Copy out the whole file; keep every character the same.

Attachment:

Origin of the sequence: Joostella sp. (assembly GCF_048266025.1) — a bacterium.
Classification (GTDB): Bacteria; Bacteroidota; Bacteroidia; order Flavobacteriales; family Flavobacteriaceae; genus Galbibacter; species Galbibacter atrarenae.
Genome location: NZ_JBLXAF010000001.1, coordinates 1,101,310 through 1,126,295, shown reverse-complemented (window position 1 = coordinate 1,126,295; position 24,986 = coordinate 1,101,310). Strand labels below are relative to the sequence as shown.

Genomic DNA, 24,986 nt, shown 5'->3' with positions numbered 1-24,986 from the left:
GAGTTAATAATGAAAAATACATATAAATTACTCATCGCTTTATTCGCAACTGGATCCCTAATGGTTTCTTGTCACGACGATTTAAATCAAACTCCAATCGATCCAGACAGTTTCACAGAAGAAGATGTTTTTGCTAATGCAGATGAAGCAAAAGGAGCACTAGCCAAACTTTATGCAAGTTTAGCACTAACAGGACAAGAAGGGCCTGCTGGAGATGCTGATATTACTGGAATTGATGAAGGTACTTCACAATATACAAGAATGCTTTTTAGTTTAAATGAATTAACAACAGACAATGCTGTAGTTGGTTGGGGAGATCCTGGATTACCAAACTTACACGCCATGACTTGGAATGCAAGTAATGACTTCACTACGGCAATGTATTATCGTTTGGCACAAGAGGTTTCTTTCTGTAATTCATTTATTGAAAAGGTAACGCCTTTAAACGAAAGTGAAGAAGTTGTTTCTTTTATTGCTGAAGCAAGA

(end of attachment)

Origin of the sequence: Joostella sp. (assembly GCF_048266025.1) — a bacterium.
Classification (GTDB): Bacteria; Bacteroidota; Bacteroidia; order Flavobacteriales; family Flavobacteriaceae; genus Galbibacter; species Galbibacter atrarenae.
Genome location: NZ_JBLXAF010000001.1, coordinates 1,101,310 through 1,126,295, shown reverse-complemented (window position 1 = coordinate 1,126,295; position 24,986 = coordinate 1,101,310). Strand labels below are relative to the sequence as shown.

Genomic DNA, 24,986 nt, shown 5'->3' with positions numbered 1-24,986 from the left:
GAGTTAATAATGAAAAATACATATAAATTACTCATCGCTTTATTCGCAACTGGATCCCTAATGGTTTCTTGTCACGACGATTTAAATCAAACTCCAATCGATCCAGACAGTTTCACAGAAGAAGATGTTTTTGCTAATGCAGATGAAGCAAAAGGAGCACTAGCCAAACTTTATGCAAGTTTAGCACTAACAGGACAAGAAGGGCCTGCTGGAGATGCTGATATTACTGGAATTGATGAAGGTACTTCACAATATACAAGAATGCTTTTTAGTTTAAATGAATTAACAACAGACAATGCTGTAGTTGGTTGGGGAGATCCTGGATTACCAAACTTACACGCCATGACTTGGAATGCAAGTAATGACTTCACTACGGCAATGTATTATCGTTTGGCACAAGAGGTTTCTTTCTGTAATTCATTTATTGAAAAGGTAACGCCTTTAAACGAAAGTGAAGAAGTTGTTTCTTTTATTGCTGAAGCAAGA